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Durham

[dur-uh m, duhr-] /ˈdɜr əm, ˈdʌr-/
noun
1.
a county in NE England. 940 sq. mi. (2435 sq. km).
2.
a city in this county.
3.
a city in N North Carolina.
4.
a town in SE New Hampshire.
5.
Animal Husbandry, Shorthorn.
Dictionary.com Unabridged
Based on the Random House Dictionary, © Random House, Inc. 2015.
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Examples from the Web for Durham
Contemporary Examples
Historical Examples
  • Durham exclaimed as he watched the crazy old vehicle disappear along the road.

    The Rider of Waroona Firth Scott
  • The boy was educated at a school in Durham, and at the University of Edinburgh.

  • As Mr. Durham was devout in all parts of his ministerial work, so more eminently at communion occasions.

  • At Durham they were hospitably entertained in the absence of the Bishop.

    Two Penniless Princesses Charlotte M. Yonge
  • The Hereford is the second favourite in Argentina, but breeders only pay about half as much for them as for good Durham bulls.

    Argentina W. A. Hirst
British Dictionary definitions for Durham

Durham

/ˈdʌrəm/
noun
1.
a former administrative county of NE England; became a unitary authority in 2009; on the North Sea: rises to the N Pennines in the west: the geographical and ceremonial county includes the unitary authorities of Hartlepool and Stockton-on-Tees (both part of Cleveland until 1996) and Darlington (created in 1997). Administrative centre: Durham. Pop (of Durham unitary authority): 494 200 (2003 est). Area (of Durham unitary authoritiy): 2434 sq km (940 sq miles) Dur.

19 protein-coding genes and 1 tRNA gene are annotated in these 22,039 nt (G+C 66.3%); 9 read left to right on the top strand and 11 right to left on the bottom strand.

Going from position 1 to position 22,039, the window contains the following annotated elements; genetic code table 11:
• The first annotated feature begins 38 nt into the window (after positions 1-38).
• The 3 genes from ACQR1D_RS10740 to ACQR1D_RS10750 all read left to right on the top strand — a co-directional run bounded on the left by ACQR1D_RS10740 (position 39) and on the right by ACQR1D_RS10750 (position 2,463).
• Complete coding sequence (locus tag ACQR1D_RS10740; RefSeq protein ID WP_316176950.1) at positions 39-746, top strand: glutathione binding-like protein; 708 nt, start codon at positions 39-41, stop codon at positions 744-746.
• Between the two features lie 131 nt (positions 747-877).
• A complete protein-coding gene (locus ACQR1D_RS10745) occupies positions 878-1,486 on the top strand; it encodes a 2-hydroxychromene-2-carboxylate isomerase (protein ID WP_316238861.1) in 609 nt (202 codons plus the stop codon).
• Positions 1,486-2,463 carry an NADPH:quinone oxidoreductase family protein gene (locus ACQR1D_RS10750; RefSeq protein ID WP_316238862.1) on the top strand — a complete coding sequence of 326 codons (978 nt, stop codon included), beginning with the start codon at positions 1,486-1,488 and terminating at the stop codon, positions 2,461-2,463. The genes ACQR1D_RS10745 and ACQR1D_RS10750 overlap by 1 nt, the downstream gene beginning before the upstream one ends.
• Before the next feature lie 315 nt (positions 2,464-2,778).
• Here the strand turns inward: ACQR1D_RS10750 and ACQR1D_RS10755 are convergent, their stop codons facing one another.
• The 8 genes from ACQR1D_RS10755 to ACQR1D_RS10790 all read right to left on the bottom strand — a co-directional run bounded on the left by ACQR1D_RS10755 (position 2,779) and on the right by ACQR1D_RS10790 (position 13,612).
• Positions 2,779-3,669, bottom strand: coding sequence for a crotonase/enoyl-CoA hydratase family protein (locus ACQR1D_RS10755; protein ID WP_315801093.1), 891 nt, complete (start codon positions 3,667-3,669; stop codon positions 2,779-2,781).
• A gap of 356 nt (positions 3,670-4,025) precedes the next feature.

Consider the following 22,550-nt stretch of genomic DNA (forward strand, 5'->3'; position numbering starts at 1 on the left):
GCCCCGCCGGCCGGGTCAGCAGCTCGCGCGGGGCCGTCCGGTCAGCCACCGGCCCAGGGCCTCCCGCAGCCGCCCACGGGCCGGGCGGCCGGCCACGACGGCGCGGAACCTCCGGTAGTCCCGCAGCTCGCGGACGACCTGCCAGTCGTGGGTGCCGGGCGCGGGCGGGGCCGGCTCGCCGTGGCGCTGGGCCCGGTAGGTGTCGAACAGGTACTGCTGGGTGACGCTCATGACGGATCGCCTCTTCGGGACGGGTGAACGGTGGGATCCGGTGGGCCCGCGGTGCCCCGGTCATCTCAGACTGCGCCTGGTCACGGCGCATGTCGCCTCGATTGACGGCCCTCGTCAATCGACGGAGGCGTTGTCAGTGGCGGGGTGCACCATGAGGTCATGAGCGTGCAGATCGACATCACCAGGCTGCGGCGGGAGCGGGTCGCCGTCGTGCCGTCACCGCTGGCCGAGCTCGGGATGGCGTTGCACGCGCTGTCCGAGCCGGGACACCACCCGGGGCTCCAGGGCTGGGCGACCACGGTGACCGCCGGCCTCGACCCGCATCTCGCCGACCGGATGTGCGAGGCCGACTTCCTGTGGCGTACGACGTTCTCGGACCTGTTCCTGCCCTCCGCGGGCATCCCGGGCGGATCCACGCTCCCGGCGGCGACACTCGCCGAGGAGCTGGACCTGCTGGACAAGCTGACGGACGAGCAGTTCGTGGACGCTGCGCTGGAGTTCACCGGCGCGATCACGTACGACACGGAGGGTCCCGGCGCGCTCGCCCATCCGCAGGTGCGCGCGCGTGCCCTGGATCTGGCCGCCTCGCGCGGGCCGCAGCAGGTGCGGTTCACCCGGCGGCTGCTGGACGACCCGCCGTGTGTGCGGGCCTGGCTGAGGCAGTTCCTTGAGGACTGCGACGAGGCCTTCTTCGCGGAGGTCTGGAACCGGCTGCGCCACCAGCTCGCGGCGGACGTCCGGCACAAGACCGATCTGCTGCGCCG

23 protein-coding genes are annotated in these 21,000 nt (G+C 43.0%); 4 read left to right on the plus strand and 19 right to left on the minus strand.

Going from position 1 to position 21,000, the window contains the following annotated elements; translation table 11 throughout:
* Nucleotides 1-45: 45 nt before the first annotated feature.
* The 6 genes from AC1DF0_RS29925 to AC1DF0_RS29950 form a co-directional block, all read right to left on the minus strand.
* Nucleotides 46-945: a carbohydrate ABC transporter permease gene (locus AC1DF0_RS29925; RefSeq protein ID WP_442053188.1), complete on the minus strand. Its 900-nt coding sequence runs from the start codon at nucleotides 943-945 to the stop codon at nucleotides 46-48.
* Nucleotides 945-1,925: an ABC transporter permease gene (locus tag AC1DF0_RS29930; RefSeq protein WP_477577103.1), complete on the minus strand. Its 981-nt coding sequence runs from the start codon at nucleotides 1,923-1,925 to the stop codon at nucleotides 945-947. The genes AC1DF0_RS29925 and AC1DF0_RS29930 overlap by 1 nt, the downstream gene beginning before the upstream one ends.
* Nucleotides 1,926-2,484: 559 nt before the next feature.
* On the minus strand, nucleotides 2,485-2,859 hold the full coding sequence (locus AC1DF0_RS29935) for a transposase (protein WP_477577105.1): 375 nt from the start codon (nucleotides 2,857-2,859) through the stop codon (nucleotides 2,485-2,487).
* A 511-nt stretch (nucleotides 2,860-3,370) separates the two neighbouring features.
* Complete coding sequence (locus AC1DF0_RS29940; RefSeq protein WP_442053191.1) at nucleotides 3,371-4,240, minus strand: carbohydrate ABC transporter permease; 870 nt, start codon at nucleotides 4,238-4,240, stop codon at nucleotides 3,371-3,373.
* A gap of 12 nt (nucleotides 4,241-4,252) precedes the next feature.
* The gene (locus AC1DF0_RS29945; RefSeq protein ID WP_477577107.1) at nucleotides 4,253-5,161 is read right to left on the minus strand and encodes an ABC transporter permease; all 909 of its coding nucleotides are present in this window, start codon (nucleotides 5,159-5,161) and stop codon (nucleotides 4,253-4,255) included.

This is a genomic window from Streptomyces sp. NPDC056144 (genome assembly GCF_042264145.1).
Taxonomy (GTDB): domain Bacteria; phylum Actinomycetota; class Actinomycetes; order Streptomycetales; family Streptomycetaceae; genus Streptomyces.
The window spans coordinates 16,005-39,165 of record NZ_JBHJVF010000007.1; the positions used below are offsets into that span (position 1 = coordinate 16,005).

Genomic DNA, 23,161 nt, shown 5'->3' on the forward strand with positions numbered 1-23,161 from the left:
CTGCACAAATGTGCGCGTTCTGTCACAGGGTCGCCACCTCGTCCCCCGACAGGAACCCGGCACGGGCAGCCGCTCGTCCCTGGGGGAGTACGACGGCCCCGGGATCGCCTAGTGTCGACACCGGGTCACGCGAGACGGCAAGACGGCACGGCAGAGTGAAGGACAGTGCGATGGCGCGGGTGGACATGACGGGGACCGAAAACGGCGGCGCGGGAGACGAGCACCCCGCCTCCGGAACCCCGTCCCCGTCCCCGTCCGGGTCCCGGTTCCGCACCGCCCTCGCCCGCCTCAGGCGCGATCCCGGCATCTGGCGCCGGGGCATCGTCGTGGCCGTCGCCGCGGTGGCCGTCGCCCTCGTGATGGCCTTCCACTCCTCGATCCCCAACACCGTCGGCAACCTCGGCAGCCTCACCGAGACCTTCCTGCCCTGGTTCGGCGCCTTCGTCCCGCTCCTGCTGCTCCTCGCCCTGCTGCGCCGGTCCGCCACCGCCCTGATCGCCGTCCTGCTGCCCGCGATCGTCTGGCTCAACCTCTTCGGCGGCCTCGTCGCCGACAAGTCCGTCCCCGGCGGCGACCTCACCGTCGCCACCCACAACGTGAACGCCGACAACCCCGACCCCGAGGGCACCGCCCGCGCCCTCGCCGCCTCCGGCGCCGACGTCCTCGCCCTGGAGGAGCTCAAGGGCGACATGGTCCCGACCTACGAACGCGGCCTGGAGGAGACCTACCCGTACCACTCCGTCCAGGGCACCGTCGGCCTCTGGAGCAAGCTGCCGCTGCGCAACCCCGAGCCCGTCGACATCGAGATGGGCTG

2.
a city in NE England, administrative centre of Co Durham, on the River Wear: Norman cathedral; 11th-century castle (founded by William the Conqueror), now occupied by the University of Durham (1832). Pop: 42 939 (2001)
3.
a rare variety of shorthorn cattle See shorthorn
Collins English Dictionary - Complete & Unabridged 2012 Digital Edition
© William Collins Sons & Co. Ltd. 1979, 1986 © HarperCollins
Publishers 1998, 2000, 2003, 2005, 2006, 2007, 2009, 2012
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Word Origin and History for Durham

c.1000, Dunholm "city on a hill," a merger of Old English dun "hill" (see down (n.2)) and Scandinavian holmr (see holm). The change from -n- to -r- is a result of Norman confusion (see Shrewsbury). As a breed of cattle, by 1810.

Online Etymology Dictionary, © 2010 Douglas Harper
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